CAPE TOWN, the capital and seat of government of Cape Colony, lies at the head of Table Bay. on the northern side of the peninsula formed by Table Mountain, and 30 miles north of the Cape of Good Hope. It was founded in 1652 by Van Riebeeck, and at first consisted of a few houses under the shelter of a fort, at the mouth of the Zoeta or "Sweet Stream," on the site of which the still existing castle was built. The chief streets of the increasing town were subsequently laid out at right angles, but the outer streets and suburbs extend irregularly upwards. The town is now paved, and lighted with gas, and has a regular water supply. Its architecture generally retains the features given to it by the earlier settlers, the houses being of brick faced with stucco, with flat roofs and cornices and raised platforms called "stoeps" in front ; but these are rapidly giving place to edifices of more modern design. Be-sides the castle, which is now useless in a military point of view, being commanded by the sur-rounding heights, the public buildings in-clude the Govern-ment House (a mod-ernized Dutch build-ing), the supreme courts, the art gal-lery, the exchange, the post-office, and the public library (with upwards of 40,000 volumes) and museum, inaugurated in 1860, perhaps the finest edifice in the city. New par-liament houses are being built on a magnificent scale, the legislature having voted a large sum for this purpose. Cape Town is the seat of bishops of the Anglican and Roman churches. Among its ecclesias-tical buildings the Roman Catholic cathedral, a Gothic structure, is the most conspicuous. A university has been erected, and there are several educational institutions. The botanical gardens, in the centre of the town, serve the purposes of a park, and have been of great value in the introduction to the colony of many trees, flowering plants, and fruits.
The town is a municipality governed by a mayor and council. Its population, amounting in 1875 to nearly 33,000, is formed of many races ; people of Dutch descent are still more numerous than British, but all European nations are represented. The "coolie" or labouring popu-lation comprises the descendants of negro slaves, and half-bred Hottentots and Kaffres; the Malays form a numerous class.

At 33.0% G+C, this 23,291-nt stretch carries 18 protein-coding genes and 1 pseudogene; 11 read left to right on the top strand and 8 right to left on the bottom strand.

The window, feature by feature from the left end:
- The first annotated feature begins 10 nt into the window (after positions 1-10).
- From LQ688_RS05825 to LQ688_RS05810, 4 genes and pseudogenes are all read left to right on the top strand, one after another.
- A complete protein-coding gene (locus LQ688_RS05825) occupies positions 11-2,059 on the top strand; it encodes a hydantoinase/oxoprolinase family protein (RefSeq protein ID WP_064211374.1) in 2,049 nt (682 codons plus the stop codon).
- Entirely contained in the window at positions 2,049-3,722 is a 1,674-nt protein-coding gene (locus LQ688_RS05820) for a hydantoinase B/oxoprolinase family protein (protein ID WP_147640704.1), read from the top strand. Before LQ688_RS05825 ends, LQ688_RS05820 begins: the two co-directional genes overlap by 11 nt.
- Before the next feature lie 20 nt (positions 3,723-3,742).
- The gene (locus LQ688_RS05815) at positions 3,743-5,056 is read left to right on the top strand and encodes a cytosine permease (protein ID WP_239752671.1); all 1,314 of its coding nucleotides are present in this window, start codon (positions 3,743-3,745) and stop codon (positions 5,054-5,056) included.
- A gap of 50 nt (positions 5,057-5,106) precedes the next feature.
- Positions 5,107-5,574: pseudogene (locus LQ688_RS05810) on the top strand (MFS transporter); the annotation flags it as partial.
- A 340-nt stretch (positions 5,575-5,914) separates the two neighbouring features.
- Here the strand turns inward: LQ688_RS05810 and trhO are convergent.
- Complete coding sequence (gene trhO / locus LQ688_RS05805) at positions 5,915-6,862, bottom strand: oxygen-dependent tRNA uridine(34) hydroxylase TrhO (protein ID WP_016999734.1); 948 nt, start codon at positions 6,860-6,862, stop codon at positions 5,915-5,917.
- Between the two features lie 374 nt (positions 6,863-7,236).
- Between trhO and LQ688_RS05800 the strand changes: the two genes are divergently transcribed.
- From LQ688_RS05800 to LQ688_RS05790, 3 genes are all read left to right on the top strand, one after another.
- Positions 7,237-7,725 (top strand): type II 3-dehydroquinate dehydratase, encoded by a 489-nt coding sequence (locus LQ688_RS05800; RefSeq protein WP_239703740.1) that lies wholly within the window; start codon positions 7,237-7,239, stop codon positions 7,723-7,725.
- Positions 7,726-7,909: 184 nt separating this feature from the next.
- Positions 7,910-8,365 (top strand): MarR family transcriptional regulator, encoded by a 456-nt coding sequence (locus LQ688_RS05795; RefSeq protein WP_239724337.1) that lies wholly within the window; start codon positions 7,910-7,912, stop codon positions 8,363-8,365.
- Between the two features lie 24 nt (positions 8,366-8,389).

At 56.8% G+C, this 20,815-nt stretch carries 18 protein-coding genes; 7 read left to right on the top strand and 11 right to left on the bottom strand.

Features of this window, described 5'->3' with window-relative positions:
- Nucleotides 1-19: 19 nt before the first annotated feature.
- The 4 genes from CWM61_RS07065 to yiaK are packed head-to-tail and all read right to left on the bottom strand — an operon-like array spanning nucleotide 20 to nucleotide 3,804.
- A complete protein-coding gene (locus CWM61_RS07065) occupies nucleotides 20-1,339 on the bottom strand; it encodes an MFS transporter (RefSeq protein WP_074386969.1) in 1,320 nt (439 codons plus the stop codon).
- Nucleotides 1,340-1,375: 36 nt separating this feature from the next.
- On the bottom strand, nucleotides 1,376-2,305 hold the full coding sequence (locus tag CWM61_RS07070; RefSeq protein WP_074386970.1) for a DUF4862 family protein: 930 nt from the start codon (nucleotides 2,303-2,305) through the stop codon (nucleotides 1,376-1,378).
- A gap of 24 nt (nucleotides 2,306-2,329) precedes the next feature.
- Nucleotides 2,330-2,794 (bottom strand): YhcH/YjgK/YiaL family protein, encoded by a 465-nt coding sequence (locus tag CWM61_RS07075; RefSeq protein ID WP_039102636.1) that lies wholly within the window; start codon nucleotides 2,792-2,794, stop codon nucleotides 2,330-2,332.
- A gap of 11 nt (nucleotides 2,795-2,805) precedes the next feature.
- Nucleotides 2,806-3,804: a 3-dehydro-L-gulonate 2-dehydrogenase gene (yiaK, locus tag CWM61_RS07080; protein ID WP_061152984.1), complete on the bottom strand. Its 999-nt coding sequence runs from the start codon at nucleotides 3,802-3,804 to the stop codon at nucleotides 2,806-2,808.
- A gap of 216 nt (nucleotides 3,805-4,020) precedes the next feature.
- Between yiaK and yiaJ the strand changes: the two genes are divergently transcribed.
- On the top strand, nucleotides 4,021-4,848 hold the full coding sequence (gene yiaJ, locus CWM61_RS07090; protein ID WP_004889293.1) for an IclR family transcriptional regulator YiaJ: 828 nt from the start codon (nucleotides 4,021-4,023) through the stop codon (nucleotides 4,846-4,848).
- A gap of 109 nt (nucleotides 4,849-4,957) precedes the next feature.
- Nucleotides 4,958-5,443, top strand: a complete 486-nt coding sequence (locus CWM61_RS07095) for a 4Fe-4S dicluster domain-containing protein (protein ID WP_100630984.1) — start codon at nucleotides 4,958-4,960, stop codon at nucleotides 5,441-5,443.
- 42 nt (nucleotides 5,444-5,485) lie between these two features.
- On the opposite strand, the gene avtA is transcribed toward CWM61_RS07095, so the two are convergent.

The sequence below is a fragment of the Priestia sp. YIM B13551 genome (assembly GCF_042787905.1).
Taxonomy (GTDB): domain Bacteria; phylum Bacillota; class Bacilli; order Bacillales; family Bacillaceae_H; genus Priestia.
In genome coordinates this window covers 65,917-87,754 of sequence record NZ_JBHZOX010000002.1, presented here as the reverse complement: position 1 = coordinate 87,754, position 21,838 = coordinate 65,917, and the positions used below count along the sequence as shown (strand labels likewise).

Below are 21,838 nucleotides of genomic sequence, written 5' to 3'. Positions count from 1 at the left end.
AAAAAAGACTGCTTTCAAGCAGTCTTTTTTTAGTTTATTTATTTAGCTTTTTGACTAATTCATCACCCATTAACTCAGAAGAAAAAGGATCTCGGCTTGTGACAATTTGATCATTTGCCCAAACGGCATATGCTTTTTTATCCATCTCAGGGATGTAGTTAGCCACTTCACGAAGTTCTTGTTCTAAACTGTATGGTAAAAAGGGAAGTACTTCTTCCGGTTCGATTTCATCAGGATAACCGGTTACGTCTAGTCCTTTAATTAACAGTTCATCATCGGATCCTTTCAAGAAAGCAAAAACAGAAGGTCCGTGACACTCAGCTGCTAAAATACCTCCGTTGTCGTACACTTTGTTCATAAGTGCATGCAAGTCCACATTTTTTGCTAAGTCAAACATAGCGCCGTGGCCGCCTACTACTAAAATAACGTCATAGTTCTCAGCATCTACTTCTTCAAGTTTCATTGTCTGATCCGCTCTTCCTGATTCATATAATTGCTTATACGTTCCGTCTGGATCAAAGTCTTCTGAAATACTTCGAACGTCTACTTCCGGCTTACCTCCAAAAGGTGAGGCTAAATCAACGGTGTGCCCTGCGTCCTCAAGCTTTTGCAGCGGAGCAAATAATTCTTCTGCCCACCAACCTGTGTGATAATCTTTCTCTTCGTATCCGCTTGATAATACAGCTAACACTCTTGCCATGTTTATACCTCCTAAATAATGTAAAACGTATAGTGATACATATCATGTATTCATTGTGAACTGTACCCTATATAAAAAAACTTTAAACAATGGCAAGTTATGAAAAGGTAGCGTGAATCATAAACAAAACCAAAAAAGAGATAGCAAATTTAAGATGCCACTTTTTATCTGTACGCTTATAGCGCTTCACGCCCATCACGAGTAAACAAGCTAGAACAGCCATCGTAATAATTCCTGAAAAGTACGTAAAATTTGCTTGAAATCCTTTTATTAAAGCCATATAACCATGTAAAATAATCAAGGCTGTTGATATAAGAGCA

Cape Town is the starting-point of the Great Western Railway, which at present reaches Wellington, and is being extended towards Beaufort; and from the town communica-tions are maintained by post, cart, or waggon with all chief points in the interior. Besides being a market for home produce, Cape Town imports manufactured articles for the greater part of the western provinces, and has a large export trade in copper, wool, wine, fish, and fruit; the construction of a breakwater and docks in Table Bay having rendered shipping more secure and facilitated traffic. Several lines of steamers maintain regular corn-munication with Cape Town both from Europe and from India, passing along the eastern and western sides of the continent.
The scenery round the head of Table Bay is very striking. Table Mountain, with its branches the Devils Peak and Lions Head, rises in a massive wall immediately at the back of Cape Town. During the prevalence of south-east winds it is covered by a dense whitish cloud, partially overlapping its side like a table-cloth. Along the base of this mountain, where lie the suburban villages of Ron-debosch, Claremont, Wynberg, and Constantia, the land is covered with luxuriant vegetation, including oaks and firs, with gardens of flowers and shrubs (especially of heaths) and vineyards, and is studded with villas.
The Royal Observatory of the Cape, established In 1820one of the most valuable of those supported by the British Governmentis three miles east of Cape Town.
See Cape of Good Hope Blue Books; H. Hall, South African Geography; J. Fleming, Southern Africa; Handbook for South Africa; Glanville, Guide to South Africa; Noble, Descriptive Handbook of Cape Calony. (K. J).